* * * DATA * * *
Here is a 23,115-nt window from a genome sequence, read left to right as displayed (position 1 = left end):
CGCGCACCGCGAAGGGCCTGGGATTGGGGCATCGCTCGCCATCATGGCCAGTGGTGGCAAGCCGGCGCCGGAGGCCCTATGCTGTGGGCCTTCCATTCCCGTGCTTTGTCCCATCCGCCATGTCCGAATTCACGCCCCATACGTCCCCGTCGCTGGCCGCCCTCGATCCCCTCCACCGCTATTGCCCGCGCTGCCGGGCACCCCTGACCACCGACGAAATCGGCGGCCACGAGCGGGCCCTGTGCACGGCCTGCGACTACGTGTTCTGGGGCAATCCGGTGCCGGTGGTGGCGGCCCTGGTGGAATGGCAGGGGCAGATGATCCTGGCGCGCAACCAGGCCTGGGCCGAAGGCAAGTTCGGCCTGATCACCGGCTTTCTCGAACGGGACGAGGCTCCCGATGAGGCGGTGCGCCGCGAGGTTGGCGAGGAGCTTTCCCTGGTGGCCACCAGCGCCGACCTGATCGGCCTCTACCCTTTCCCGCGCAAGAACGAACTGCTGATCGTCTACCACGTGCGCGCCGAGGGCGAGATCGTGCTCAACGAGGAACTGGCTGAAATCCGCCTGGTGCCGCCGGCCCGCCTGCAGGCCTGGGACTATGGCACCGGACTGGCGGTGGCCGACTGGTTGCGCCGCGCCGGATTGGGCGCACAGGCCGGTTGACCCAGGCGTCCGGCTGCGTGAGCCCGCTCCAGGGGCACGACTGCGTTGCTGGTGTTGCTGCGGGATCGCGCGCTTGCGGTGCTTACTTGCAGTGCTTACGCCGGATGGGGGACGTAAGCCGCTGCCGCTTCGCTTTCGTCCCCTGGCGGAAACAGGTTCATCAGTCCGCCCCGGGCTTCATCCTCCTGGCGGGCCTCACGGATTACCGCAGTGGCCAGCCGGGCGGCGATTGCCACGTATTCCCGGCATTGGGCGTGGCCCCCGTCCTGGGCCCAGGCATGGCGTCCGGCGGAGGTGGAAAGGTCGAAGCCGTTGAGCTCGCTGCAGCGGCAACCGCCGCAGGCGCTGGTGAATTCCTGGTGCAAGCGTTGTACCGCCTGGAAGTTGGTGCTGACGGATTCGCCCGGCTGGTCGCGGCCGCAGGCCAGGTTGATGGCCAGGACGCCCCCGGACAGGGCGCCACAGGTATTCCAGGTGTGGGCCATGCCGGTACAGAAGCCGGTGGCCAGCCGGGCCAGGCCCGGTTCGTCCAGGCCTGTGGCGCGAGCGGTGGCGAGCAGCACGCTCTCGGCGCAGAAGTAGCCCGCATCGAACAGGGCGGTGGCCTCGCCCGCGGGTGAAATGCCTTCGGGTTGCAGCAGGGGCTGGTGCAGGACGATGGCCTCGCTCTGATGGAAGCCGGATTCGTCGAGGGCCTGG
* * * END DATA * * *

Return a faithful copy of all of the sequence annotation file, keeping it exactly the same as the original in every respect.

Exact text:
Here is a 23,115-nt window from a genome sequence, read left to right as displayed (position 1 = left end):
CGCGCACCGCGAAGGGCCTGGGATTGGGGCATCGCTCGCCATCATGGCCAGTGGTGGCAAGCCGGCGCCGGAGGCCCTATGCTGTGGGCCTTCCATTCCCGTGCTTTGTCCCATCCGCCATGTCCGAATTCACGCCCCATACGTCCCCGTCGCTGGCCGCCCTCGATCCCCTCCACCGCTATTGCCCGCGCTGCCGGGCACCCCTGACCACCGACGAAATCGGCGGCCACGAGCGGGCCCTGTGCACGGCCTGCGACTACGTGTTCTGGGGCAATCCGGTGCCGGTGGTGGCGGCCCTGGTGGAATGGCAGGGGCAGATGATCCTGGCGCGCAACCAGGCCTGGGCCGAAGGCAAGTTCGGCCTGATCACCGGCTTTCTCGAACGGGACGAGGCTCCCGATGAGGCGGTGCGCCGCGAGGTTGGCGAGGAGCTTTCCCTGGTGGCCACCAGCGCCGACCTGATCGGCCTCTACCCTTTCCCGCGCAAGAACGAACTGCTGATCGTCTACCACGTGCGCGCCGAGGGCGAGATCGTGCTCAACGAGGAACTGGCTGAAATCCGCCTGGTGCCGCCGGCCCGCCTGCAGGCCTGGGACTATGGCACCGGACTGGCGGTGGCCGACTGGTTGCGCCGCGCCGGATTGGGCGCACAGGCCGGTTGACCCAGGCGTCCGGCTGCGTGAGCCCGCTCCAGGGGCACGACTGCGTTGCTGGTGTTGCTGCGGGATCGCGCGCTTGCGGTGCTTACTTGCAGTGCTTACGCCGGATGGGGGACGTAAGCCGCTGCCGCTTCGCTTTCGTCCCCTGGCGGAAACAGGTTCATCAGTCCGCCCCGGGCTTCATCCTCCTGGCGGGCCTCACGGATTACCGCAGTGGCCAGCCGGGCGGCGATTGCCACGTATTCCCGGCATTGGGCGTGGCCCCCGTCCTGGGCCCAGGCATGGCGTCCGGCGGAGGTGGAAAGGTCGAAGCCGTTGAGCTCGCTGCAGCGGCAACCGCCGCAGGCGCTGGTGAATTCCTGGTGCAAGCGTTGTACCGCCTGGAAGTTGGTGCTGACGGATTCGCCCGGCTGGTCGCGGCCGCAGGCCAGGTTGATGGCCAGGACGCCCCCGGACAGGGCGCCACAGGTATTCCAGGTGTGGGCCATGCCGGTACAGAAGCCGGTGGCCAGCCGGGCCAGGCCCGGTTCGTCCAGGCCTGTGGCGCGAGCGGTGGCGAGCAGCACGCTCTCGGCGCAGAAGTAGCCCGCATCGAACAGGGCGGTGGCCTCGCCCGCGGGTGAAATGCCTTCGGGTTGCAGCAGGGGCTGGTGCAGGACGATGGCCTCGCTCTGATGGAAGCCGGATTCGTCGAGGGCCTGG